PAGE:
Cultural heritage is a concept that has been with humanity for many centuries. Scholars have worked to preserve the world’s cultural and historical objects and created the world’s great libraries and museums. Researchers in the fields of philology, archaeology, ethnography, and natural history have also worked to preserve and make accessible cultural objects. In the post-World War II era, the need to create new nations out of ancient ones prompted the professionalization of museums and the creation of archivists.
The UNHRC has adopted Resolution 33/20 on the right to protect cultural heritage. This resolution calls for enhanced international cooperation to combat illicit trafficking in cultural objects, as well as for the restoration of stolen cultural objects. It also urges states to take action at the national level to protect their cultural heritage. In addition, UNHRC has adopted Resolution 37/17, which calls for increased international cooperation in combating organized looting and the illicit trafficking of cultural objects.
Legal issues surrounding cultural property may also make human rights violations difficult to prove. For example, courts may hesitate to recognise human rights violations relating to cultural objects that have been lost in the past. For this reason, it is crucial to ensure that cultural objects are protected under international law. Luckily, there are several legal protections that will ensure that cultural property is protected by law.
In addition to war, social persecution and armed conflict are two other major threats to cultural heritage. In the case of Timbuktu, for example, historic manuscripts were burned to death by ISIS, while the Taliban looted and destroyed ancient trading centers. In Myanmar, the Rohingya people are under persecution and the Chinese government is targeting Tibetans and Uighurs.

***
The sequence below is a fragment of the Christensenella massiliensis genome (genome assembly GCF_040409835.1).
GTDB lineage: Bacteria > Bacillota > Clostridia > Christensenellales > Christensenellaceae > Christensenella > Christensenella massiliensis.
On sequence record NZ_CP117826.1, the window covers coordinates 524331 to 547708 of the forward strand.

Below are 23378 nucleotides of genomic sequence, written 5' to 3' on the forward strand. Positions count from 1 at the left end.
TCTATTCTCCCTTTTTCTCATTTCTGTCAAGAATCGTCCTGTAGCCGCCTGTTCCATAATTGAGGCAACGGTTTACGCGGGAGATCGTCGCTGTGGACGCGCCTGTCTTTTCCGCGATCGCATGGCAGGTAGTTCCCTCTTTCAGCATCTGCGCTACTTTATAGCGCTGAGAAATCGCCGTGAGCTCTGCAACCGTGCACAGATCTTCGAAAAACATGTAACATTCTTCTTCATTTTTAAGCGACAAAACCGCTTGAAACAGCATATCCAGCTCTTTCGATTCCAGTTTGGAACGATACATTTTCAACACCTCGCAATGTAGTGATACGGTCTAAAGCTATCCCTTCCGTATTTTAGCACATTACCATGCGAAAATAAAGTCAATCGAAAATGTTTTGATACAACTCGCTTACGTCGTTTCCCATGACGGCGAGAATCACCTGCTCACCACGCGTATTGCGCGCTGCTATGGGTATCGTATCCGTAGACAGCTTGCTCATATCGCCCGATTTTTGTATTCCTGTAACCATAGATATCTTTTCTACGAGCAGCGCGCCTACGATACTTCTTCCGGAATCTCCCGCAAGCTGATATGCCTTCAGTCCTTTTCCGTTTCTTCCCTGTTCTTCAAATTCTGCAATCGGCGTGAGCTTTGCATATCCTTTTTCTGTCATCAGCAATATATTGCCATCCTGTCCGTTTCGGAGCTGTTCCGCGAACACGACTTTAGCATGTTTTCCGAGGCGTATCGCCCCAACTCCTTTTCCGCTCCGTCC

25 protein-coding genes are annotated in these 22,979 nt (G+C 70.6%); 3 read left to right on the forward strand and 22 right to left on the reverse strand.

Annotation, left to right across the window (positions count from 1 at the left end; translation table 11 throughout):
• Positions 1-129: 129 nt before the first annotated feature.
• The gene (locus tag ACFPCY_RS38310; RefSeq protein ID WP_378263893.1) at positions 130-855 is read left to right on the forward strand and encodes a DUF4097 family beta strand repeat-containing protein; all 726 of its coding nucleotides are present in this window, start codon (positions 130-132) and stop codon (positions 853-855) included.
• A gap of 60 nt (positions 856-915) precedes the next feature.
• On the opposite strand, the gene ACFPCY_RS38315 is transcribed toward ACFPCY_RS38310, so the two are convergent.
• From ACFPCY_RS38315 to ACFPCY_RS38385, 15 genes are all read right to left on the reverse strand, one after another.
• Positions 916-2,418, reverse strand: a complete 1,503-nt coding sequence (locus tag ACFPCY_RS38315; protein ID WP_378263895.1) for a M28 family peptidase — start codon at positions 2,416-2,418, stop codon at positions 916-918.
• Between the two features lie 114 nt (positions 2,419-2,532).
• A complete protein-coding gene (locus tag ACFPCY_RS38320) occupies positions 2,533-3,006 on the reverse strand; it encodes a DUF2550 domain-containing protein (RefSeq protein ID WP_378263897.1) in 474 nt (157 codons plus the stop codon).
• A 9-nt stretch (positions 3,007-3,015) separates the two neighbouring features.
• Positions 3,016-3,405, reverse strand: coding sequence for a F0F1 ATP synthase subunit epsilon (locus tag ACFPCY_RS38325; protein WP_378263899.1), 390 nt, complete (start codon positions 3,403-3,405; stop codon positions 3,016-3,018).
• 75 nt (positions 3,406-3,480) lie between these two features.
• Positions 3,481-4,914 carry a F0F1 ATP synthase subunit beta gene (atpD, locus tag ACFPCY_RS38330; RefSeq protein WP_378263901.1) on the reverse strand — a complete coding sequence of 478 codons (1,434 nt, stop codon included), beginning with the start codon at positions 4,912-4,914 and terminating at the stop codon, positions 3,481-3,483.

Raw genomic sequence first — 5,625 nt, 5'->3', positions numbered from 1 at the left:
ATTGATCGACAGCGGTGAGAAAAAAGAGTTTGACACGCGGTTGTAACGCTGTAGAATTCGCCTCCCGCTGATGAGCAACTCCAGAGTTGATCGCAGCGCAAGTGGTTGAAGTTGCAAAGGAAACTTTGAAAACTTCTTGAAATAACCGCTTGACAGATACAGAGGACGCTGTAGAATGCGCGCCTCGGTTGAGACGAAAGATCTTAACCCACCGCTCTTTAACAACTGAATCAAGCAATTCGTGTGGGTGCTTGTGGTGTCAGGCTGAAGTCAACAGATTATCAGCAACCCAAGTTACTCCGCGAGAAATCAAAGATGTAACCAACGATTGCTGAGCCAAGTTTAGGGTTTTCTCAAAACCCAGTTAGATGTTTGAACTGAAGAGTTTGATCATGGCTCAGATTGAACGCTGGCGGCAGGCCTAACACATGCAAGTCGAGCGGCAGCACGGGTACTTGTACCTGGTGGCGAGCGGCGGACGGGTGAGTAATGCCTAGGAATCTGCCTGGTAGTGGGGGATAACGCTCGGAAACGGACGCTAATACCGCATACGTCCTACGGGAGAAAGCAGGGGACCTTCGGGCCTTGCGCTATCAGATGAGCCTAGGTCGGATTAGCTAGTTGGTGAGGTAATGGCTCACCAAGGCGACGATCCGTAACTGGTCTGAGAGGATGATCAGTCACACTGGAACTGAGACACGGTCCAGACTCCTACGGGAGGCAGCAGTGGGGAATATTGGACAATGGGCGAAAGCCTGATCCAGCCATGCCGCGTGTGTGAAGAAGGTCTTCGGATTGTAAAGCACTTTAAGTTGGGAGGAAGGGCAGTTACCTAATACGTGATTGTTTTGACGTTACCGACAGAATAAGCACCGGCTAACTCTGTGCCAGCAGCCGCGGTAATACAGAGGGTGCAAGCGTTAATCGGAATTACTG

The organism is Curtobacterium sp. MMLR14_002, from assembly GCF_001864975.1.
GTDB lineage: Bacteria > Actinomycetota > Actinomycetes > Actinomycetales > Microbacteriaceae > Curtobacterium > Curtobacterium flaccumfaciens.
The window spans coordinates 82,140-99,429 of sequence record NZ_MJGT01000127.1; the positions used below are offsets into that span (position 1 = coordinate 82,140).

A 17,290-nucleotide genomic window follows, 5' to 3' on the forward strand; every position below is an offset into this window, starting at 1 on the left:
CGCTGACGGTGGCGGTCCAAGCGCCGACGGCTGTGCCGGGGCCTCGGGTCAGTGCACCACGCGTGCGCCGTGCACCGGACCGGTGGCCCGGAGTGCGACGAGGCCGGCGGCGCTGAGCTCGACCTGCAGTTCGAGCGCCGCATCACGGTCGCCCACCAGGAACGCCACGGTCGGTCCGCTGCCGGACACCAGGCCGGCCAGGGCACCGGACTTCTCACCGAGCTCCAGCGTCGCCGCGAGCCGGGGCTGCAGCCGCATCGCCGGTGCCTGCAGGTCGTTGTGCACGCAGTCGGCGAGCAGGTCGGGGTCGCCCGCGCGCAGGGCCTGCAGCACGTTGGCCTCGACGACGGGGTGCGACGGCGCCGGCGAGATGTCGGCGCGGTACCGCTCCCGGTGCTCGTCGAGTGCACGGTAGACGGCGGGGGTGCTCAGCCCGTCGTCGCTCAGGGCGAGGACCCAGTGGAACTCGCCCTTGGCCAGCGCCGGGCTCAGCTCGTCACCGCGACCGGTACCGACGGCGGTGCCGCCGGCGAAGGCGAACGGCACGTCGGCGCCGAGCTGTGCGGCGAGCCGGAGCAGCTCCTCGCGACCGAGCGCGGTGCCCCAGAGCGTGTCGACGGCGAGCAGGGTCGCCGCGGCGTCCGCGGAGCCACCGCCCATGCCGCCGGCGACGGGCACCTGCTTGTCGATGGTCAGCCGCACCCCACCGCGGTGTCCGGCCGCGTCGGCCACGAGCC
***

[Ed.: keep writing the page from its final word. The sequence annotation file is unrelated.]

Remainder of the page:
The existing legal framework for art trade relies on the 1970 UNESCO Convention and the notion of national treasures. However, there are a number of blind spots in this regime. For example, it fails to address loss that predates the UNESCO Convention, it does not recognize the rights of communities to cultural objects that have been lost to the market, and it fails to address competing claims.
In some instances, a property owner may be able to claim heritage title. The term ‘heritage title’ refers to property ownership based on an ongoing cultural connection. A heritage title gives a person the right to control and access the object. However, this does not mean that the owner is entitled to do whatever they want with it.
It is important to remember that cultural heritage is a collective enterprise. In contrast to the traditional view of heritage as a group creation, the concept of cultural heritage has individuals at its center. Thus, depriving someone of the resources needed to create a culture is damaging to their wellbeing.